“Rising sea temperatures have affected coral reefs, such as the Aldabra Atoll in the Indian Ocean, the Belize Barrier Reef in the Atlantic and the Great Barrier Reef in Australia, in recent years. In 2016 and 2017, marine heat waves caused by climate change killed about half of the corals on the Great Barrier Reef, along with many others around the world. At some locations the threat is obvious and imminent,” according to the report.
That includes Yellowstone National Park, where winters are growing shorter and snowfall is declining, rivers are warming, lakes and wetlands are shrinking and fire seasons lengthening. According to scientists, nearly half of the wetlands in the Greater Yellowstone Ecosystem could be lost. In addition, increasing frequency of fires is likely to lead to dense forest becoming more open woodland.
The effects of climate warming are being felt on and in the water enveloping Ecuador’s Islands. El Niño events are warming waters around the Galápagos and disrupting food supplies on which many Galápagos species rely. Farther south and east, rising sea levels and higher waves during storms threaten to topple the moai statues on Chile’s Rapa Nui, or Easter Island.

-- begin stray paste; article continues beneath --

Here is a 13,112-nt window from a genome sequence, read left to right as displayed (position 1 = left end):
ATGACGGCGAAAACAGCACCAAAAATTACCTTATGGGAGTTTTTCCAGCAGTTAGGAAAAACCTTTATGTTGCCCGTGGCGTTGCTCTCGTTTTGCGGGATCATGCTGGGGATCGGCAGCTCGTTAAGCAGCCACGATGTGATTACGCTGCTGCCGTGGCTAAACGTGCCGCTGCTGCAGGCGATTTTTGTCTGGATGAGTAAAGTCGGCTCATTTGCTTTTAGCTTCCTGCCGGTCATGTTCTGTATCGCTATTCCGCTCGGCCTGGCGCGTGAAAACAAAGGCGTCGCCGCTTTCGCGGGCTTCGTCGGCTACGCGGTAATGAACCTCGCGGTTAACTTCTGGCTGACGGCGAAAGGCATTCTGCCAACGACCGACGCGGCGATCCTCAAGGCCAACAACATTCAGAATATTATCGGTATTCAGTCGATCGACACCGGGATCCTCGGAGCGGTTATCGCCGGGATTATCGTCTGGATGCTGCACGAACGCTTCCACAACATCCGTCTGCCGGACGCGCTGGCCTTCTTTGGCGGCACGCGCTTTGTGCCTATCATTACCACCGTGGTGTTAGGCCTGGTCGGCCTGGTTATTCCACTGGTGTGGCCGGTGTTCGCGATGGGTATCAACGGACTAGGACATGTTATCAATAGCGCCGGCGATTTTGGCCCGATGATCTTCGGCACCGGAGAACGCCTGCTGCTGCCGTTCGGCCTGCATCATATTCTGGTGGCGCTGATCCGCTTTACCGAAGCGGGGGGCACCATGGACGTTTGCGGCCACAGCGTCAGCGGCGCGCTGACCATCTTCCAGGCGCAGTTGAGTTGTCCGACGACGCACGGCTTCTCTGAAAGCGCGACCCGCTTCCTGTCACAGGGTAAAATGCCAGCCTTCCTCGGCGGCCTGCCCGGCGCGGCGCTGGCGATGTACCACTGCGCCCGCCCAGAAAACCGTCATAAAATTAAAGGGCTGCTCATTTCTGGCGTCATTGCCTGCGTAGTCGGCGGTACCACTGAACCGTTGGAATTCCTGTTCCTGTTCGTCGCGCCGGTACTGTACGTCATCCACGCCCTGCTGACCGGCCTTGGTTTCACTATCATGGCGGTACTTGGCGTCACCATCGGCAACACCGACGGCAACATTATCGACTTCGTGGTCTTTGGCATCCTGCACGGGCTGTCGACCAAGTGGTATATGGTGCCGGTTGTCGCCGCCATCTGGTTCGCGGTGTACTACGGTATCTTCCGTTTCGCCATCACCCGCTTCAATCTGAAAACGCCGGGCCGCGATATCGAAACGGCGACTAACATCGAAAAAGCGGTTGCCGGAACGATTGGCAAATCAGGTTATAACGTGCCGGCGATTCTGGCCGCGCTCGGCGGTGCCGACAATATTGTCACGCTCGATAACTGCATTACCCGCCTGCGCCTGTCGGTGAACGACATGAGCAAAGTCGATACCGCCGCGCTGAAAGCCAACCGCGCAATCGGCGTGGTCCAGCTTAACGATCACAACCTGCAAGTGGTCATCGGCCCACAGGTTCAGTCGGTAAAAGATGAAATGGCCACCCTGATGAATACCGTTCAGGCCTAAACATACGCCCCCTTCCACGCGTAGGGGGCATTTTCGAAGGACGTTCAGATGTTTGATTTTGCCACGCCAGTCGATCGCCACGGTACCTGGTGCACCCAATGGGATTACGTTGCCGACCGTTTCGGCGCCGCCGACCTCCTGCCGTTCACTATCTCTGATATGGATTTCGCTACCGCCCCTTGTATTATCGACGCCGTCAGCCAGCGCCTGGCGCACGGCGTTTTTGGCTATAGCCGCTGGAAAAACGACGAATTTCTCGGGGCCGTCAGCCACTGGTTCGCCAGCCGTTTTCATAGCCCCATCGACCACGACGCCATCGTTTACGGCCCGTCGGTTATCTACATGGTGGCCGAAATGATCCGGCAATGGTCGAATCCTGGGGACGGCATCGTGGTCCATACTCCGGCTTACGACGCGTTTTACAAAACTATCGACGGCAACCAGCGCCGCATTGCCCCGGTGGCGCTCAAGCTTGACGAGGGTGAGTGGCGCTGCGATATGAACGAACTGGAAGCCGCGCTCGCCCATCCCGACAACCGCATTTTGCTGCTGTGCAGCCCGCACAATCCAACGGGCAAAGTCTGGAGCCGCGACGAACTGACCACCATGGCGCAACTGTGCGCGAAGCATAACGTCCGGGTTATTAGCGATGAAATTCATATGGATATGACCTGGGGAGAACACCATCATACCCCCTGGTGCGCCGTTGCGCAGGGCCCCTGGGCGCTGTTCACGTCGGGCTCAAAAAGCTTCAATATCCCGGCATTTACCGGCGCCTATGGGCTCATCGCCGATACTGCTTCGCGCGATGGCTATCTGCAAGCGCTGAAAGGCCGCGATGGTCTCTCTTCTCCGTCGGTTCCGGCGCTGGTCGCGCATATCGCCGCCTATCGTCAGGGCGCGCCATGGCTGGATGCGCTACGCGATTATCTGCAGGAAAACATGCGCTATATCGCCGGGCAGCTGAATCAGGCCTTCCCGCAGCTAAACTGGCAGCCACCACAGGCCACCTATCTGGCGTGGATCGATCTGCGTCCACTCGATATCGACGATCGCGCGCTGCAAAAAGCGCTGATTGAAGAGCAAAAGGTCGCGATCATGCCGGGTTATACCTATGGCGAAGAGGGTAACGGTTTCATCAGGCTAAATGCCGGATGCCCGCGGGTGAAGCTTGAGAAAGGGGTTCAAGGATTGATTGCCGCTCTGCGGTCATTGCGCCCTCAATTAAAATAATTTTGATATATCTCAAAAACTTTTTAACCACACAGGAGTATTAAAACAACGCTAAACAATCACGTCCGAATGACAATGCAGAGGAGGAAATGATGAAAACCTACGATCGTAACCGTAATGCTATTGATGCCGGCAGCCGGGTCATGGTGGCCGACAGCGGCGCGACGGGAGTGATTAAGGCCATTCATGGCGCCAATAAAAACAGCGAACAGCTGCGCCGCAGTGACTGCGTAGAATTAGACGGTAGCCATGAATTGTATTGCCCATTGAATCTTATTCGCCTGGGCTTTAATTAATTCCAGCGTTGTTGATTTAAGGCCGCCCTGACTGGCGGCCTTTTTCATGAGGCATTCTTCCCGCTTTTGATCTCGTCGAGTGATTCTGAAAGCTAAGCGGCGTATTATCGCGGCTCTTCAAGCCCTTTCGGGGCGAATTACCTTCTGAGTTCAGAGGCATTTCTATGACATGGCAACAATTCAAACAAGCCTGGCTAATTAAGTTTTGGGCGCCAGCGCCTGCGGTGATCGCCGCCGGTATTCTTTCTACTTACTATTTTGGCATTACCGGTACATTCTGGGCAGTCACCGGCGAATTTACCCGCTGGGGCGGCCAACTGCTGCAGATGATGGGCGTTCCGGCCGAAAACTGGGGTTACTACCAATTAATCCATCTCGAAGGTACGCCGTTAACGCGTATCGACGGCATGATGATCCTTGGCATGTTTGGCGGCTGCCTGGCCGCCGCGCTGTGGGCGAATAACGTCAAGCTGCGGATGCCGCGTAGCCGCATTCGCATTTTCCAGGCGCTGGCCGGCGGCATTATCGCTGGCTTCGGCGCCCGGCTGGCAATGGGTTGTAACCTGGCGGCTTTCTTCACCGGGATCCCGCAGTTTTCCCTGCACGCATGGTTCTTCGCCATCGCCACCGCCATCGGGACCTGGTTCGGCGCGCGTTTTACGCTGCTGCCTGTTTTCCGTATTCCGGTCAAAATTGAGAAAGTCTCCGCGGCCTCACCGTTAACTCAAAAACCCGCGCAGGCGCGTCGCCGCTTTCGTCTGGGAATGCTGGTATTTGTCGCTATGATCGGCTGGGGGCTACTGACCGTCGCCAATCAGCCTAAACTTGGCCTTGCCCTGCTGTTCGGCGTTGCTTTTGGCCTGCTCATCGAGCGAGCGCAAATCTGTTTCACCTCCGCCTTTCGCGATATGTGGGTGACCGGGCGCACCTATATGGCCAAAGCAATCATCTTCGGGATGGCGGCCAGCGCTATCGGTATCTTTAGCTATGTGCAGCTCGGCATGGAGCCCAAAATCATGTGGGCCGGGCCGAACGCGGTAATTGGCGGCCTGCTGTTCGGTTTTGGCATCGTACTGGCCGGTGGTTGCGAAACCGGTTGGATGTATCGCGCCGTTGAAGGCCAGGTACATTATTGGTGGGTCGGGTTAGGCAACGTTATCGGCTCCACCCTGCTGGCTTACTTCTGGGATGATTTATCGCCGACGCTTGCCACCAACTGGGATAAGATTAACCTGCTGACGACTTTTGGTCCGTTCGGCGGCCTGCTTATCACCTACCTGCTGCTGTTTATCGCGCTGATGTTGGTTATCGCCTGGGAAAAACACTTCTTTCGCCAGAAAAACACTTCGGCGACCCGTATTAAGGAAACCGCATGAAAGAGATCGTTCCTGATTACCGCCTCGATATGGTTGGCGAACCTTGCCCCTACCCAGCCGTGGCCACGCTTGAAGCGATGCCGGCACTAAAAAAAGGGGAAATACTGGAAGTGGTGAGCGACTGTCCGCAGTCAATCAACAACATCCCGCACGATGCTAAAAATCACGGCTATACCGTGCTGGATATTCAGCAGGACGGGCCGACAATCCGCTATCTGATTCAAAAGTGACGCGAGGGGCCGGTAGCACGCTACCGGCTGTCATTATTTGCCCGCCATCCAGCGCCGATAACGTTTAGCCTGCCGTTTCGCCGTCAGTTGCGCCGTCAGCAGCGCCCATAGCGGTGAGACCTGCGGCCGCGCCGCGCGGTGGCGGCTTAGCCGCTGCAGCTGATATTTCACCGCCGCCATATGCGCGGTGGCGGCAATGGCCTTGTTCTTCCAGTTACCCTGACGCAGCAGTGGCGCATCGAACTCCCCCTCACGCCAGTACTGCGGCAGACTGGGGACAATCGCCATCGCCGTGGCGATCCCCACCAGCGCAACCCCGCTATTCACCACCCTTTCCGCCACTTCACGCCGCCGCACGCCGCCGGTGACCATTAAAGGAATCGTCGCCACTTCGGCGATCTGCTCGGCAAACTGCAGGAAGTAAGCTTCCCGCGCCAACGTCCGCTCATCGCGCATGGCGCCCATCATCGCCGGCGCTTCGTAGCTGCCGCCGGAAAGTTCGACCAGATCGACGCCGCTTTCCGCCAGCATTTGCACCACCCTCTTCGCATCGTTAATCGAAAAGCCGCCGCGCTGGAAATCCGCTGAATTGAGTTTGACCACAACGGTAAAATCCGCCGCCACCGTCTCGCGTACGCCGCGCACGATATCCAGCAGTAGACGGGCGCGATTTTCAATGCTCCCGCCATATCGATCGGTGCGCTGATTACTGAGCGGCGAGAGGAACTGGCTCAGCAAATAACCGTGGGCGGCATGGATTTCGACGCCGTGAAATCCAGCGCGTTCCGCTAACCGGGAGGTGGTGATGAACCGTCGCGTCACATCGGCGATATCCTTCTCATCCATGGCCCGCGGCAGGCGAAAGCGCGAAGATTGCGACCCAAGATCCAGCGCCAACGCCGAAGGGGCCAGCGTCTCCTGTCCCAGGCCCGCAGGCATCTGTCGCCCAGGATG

“The need to act is both urgent and clear. We must reduce greenhouse gas emissions in line with the Paris Agreement while providing the financial resources, support and expertise necessary to ensure the resilience of World Heritage properties over the long term. A growing body of knowledge, management guidelines and policy tools already exists that can help us achieve these goals.
“Success will require us to expand our networks and partnerships with local communities and businesses and to encourage the tourism industry to join us in this vital task,” Ligia Noronha, UNEP Director, Division of Industry, Technology and Economics, Mechtild Rössler, UNESCO Director, Division for Heritage and World Heritage Centre, and UCS President Ken Kimmell stated.
*Image credits: 1) Wikimedia Commons; 2) UNESCO, UNEP, UCS, World Heritage and Tourism in a Changing Climate